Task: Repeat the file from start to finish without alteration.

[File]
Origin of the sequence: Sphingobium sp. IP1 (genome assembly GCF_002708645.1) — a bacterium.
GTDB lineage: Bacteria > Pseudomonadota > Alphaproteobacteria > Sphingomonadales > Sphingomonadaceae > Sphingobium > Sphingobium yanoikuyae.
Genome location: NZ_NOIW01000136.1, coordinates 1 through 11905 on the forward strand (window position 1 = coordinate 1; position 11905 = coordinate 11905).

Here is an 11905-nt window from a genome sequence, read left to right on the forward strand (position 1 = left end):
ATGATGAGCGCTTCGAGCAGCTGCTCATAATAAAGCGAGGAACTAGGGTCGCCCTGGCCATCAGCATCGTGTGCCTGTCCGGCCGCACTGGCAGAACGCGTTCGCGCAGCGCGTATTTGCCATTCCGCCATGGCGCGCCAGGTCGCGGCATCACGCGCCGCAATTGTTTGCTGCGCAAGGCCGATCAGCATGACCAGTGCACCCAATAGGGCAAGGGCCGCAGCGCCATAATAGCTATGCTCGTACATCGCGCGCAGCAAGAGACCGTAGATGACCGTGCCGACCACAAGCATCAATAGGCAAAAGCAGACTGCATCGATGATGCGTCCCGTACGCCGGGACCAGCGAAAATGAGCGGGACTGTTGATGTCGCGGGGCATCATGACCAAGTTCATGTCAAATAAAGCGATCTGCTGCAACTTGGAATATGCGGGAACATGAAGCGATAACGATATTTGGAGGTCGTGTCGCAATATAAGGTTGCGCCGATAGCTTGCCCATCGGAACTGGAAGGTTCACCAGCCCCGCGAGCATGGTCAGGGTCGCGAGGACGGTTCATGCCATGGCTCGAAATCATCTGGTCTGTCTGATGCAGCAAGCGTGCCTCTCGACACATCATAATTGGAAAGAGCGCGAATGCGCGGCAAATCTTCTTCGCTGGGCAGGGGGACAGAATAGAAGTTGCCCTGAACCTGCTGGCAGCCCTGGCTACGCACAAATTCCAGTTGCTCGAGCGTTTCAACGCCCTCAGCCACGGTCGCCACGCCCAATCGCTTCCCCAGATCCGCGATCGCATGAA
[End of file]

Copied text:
Origin of the sequence: Sphingobium sp. IP1 (genome assembly GCF_002708645.1) — a bacterium.
GTDB lineage: Bacteria > Pseudomonadota > Alphaproteobacteria > Sphingomonadales > Sphingomonadaceae > Sphingobium > Sphingobium yanoikuyae.
Genome location: NZ_NOIW01000136.1, coordinates 1 through 11905 on the forward strand (window position 1 = coordinate 1; position 11905 = coordinate 11905).

Here is an 11905-nt window from a genome sequence, read left to right on the forward strand (position 1 = left end):
ATGATGAGCGCTTCGAGCAGCTGCTCATAATAAAGCGAGGAACTAGGGTCGCCCTGGCCATCAGCATCGTGTGCCTGTCCGGCCGCACTGGCAGAACGCGTTCGCGCAGCGCGTATTTGCCATTCCGCCATGGCGCGCCAGGTCGCGGCATCACGCGCCGCAATTGTTTGCTGCGCAAGGCCGATCAGCATGACCAGTGCACCCAATAGGGCAAGGGCCGCAGCGCCATAATAGCTATGCTCGTACATCGCGCGCAGCAAGAGACCGTAGATGACCGTGCCGACCACAAGCATCAATAGGCAAAAGCAGACTGCATCGATGATGCGTCCCGTACGCCGGGACCAGCGAAAATGAGCGGGACTGTTGATGTCGCGGGGCATCATGACCAAGTTCATGTCAAATAAAGCGATCTGCTGCAACTTGGAATATGCGGGAACATGAAGCGATAACGATATTTGGAGGTCGTGTCGCAATATAAGGTTGCGCCGATAGCTTGCCCATCGGAACTGGAAGGTTCACCAGCCCCGCGAGCATGGTCAGGGTCGCGAGGACGGTTCATGCCATGGCTCGAAATCATCTGGTCTGTCTGATGCAGCAAGCGTGCCTCTCGACACATCATAATTGGAAAGAGCGCGAATGCGCGGCAAATCTTCTTCGCTGGGCAGGGGGACAGAATAGAAGTTGCCCTGAACCTGCTGGCAGCCCTGGCTACGCACAAATTCCAGTTGCTCGAGCGTTTCAACGCCCTCAGCCACGGTCGCCACGCCCAATCGCTTCCCCAGATCCGCGATCGCATGAA